Thanks, all. Too much good stuff here to hurry through it, so once again I’ll turn it into my next post, hopefully tomorrow or Monday.

Karin, when I went back to my April 2011 post on cummings, I found, I think, 3 typos. To err is human, etc. Mostly etc.

Banjo52 said...

Stickup, your check is in the mail. Thank you!

Banjo52 said...

Karin, I thought about shortening it or dividing that post into sections, but my Inner Windbag got the best of me. Again.

Karin and Stickup, thank you! I have heard something along those lines—that (some?) evolutionists see an advantage to altruism and cooperation, rather than competition. The whole business fascinates me. And yes, those feel-good animal (and human) stories help.

Maybe I’ve said this before: I have a passive-aggressive reaction to anyone’s certainty about almost anything, so when evolutionists (with whom I usually agree or to whom I usually concede) say Such-and-Such had to have cannot have happened, I hear something like a holy-roller saying we should kill 13.7 sheep every eighth Thursday because Corinthians said so. And while we’re near the barn, eat a snake and burn a virgin.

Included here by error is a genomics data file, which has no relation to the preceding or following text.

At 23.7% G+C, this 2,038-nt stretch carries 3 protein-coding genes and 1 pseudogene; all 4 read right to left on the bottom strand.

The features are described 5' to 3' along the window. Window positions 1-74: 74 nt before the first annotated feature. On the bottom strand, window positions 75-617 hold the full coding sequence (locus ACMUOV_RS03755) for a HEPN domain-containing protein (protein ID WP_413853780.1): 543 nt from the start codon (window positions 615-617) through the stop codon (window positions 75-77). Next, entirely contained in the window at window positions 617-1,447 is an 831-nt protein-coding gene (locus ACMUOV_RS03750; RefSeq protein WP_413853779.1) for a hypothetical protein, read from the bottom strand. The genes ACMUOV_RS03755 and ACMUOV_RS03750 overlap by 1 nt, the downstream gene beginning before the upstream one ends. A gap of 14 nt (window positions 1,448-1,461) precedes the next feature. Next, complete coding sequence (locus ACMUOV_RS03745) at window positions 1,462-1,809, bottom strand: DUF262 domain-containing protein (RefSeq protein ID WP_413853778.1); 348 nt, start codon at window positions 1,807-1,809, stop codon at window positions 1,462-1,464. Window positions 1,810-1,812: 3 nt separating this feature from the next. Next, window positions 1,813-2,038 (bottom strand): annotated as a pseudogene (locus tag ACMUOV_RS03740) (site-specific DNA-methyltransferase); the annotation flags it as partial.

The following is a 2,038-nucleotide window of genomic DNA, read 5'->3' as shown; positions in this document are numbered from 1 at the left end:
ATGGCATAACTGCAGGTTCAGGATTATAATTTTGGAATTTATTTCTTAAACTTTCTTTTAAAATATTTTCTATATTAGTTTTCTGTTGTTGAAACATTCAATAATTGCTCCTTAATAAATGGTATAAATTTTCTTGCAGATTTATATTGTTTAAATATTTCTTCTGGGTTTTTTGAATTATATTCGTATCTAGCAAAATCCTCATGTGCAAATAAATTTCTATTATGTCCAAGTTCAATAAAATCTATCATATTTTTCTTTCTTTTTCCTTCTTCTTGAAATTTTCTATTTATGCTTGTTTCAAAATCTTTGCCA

Cruel Garters, thanks. I don’t think you’re at a loss at all. I think you’ve just created a whole new discipline, which we’ll label, temporarily, Evolutionary Metrics and Survivalist Scansion. It too will be sought by The New Yorker. Or, a stressed syllable and an unstressed syllable walk into a bar . . . . Or, how many unstressed syllables does it take to screw in a stressed syllable? (If these get dumb, you’ll let me know, right?)

Rune, thanks. This whole political business is too bizarre to believe. Your take on it shows more understanding of facts, history, fairness, and the U.S. constitution than any right-wing, so-called American extremist over here has demonstrated.

Jean Spitzer said...

Some amazing photos.